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    Natalizumab
Natalizumab Natalizumab review
by
Pharmacy and Drugs


     .: Prescription

Natalizumab is in a class of drug known as monoclonal antibody. This medicine affects the actions of the body's immune system. Natalizumab is used in to treat relapsing forms of multiple sclerosis, a demyelinating neurologic disease.

Natalizumab increases the risk of a serious viral infection of the brain known as encephalitis that can lead to disability or death. This risk is higher if your immune system is not competent or if you are receiving immunosuppressants. Natalizumab is only available in selected patients enrolled through a restricted-use program called the TOUCH Prescribing Program. To receive this medication, the patients must meet all requirements including an interview prior to receipt of each dose of this medicine. You should not receive natalizumab if you have ever had a brain infection called progressive multifocal leukoencephalopathy.

Before commencing natalizumab treatment, inform your doctor if you have: HIV or AIDS; herpes zoster or shingles; leukemia, lymphoma; or if you have had a recent organ transplant; using any steroid medicines; or being treated with chemotherapy or radiation.

Natalizumab may be harmful to an unborn baby. Although it is not known whether it passes into breast milk or if it could harm a nursing baby, tell your doctor if you are pregnant, plan to become pregnant and breast-feeding during treatment. It is important to have regular follow up visits with your doctor every 3 to 6 months while under treatment with natalizumab to make sure you are not developing any signs of serious infection.

Natalizumab is given parenterally as an intravenous injection every 4 weeks. Intravenous infusion can take up to 1 hour to complete. Prior to the first dose, an MRI may be requested by your doctor to ensure that you do not have any signs of brain infection. After you receive natalizumab, you will be monitored for at least 1 hour in case you have any reaction to the drug which can actually occur up to 2 hours after IV infusion. If you miss a dose, contact your doctor.

There are no known symptoms of natalizumab overdose. However, if you suspect any symptom that may be attributed in taking too much of this medicine then seek emergency medical attention. Natalizumab can lower the white blood cells that help your body fight off infections. This medicine can also make it easier for you to bleed from an injury or get sick when exposed to others who are ill. Avoid close contact with people who have colds, flu, or other contagious illnesses. Do not receive a vaccine shot while you are being treated with natalizumab. If you develop any signs of infection, immediately seek consult.

Emergency medical help is needed if you develop any signs of an allergic reaction such as: skin rash, hives, itching; dizziness, fever; nausea, vomiting; feeling flushed; chest pain, difficulty breathing; swelling of your face, lips, tongue, or throat; feeling light-headed or fainting.

The following are serious side effects of natalizumab: signs of infection such as fever, chills, body aches, flu symptoms, sore throat, cough, redness, pain, swelling, or painful urination; sudden change in your vision, balance, strength, or mental state; easy bruising or bleeding, unusual weakness; white patches or mouth and lip sores; vaginal itching or discharge; tooth pain, gum pain or swelling; or flare of herpes infection (cold sores, blisters or genital/anal lesions).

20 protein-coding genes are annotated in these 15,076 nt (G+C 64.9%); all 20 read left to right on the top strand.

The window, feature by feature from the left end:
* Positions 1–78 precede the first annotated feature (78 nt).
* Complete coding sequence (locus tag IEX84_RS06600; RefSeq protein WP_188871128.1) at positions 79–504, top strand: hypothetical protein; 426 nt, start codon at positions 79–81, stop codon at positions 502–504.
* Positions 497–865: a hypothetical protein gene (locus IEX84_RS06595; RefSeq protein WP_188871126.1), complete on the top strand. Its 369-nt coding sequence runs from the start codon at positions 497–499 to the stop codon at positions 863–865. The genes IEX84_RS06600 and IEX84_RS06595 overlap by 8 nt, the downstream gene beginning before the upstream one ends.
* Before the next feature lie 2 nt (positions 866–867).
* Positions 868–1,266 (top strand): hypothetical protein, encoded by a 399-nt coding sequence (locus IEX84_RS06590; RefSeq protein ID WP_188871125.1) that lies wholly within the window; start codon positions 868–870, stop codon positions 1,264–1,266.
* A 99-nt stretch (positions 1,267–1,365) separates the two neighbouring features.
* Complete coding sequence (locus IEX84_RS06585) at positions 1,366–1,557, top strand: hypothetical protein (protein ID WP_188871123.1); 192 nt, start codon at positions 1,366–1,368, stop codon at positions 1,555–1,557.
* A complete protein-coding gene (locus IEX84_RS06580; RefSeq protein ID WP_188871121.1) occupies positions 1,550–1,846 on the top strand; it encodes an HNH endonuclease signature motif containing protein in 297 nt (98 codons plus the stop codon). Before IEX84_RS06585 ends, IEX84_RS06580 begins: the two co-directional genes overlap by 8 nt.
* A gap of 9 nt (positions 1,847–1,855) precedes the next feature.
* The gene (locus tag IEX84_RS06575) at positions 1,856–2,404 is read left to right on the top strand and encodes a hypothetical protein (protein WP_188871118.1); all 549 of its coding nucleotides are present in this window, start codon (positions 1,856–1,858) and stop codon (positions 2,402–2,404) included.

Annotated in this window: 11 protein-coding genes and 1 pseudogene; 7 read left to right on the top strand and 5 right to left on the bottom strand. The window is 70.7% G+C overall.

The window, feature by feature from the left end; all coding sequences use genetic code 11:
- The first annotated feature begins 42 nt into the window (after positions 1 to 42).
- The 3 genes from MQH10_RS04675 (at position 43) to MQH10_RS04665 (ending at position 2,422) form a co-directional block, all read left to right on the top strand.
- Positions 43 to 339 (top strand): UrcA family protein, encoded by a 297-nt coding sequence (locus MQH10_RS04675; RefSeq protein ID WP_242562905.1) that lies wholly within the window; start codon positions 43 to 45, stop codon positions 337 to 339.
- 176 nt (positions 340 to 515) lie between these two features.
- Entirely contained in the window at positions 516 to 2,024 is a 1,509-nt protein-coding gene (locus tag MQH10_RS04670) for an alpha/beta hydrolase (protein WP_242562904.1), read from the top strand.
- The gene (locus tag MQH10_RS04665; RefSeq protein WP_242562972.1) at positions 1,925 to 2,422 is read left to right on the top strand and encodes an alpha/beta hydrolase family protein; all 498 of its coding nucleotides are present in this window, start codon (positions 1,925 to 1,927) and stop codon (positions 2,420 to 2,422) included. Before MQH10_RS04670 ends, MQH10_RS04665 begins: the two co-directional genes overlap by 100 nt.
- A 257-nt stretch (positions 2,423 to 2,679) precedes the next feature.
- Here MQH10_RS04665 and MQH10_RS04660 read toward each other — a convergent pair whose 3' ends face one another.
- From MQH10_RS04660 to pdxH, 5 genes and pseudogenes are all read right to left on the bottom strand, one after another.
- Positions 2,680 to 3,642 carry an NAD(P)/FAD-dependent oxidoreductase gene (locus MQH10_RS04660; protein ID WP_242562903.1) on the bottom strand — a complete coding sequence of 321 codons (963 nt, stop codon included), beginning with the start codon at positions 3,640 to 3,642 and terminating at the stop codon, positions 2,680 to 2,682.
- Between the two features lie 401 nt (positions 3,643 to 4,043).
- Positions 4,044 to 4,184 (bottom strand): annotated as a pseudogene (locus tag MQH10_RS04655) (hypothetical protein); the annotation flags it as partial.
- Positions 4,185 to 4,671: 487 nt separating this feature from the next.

Less serious side effects are more likely to occur, such as: headache; joint or muscle pain; stomach pain; depression; painful menstrual cramps; or drowsiness, tiredness. For any other unusual side effect that you might experience while taking this medicine, tell your doctor.

Drugs that may interact with natalizumab include those medicines that may affect the immune system such as: interferon (Roferon, Intron, Rebetron, Alferon, Avonex, Rebif, Betaseron, or Actimmune); cyclosporine (Neoral, Sandimmune, Gengraf); sirolimus (Rapamune), tacrolimus (Prograf); basiliximab (Simulect), efalizumab (Raptiva), muromonab-CD3 (Orthoclone); mycophenolate mofetil (CellCept); azathioprine (Imuran), leflunomide (Arava), etanercept (Enbrel); or To avoid any other drug interaction, always discuss with your doctor all the prescription and over-the-counter medications you use. This includes vitamins, minerals, herbal products, and drugs prescribed by other doctors.

Natalizumab is a recombinant humanized IgG4k monoclonal antibody produced in murine myeloma cells. Natalizumab contains human framework regions and the complementarity-determining regions of a murine antibody that binds to a4-integrin. The molecular weight of natalizumab is 149 kilodaltons. TYSABRIÒ is supplied as a sterile, colorless, and clear to slightly opalescent concentrate for intravenous (IV) infusion. Each 15 mL dose contains 300 mg natalizumab; 123 mg sodium chloride, USP; 17.0 mg sodium phosphate, monobasic, monohydrate, USP; 7.24 mg sodium phosphate, dibasic, heptahydrate, USP; 3.0 mg polysorbate 80, USP/NF, in water for injection, USP at pH 6.1.
Brand name: Tysabri

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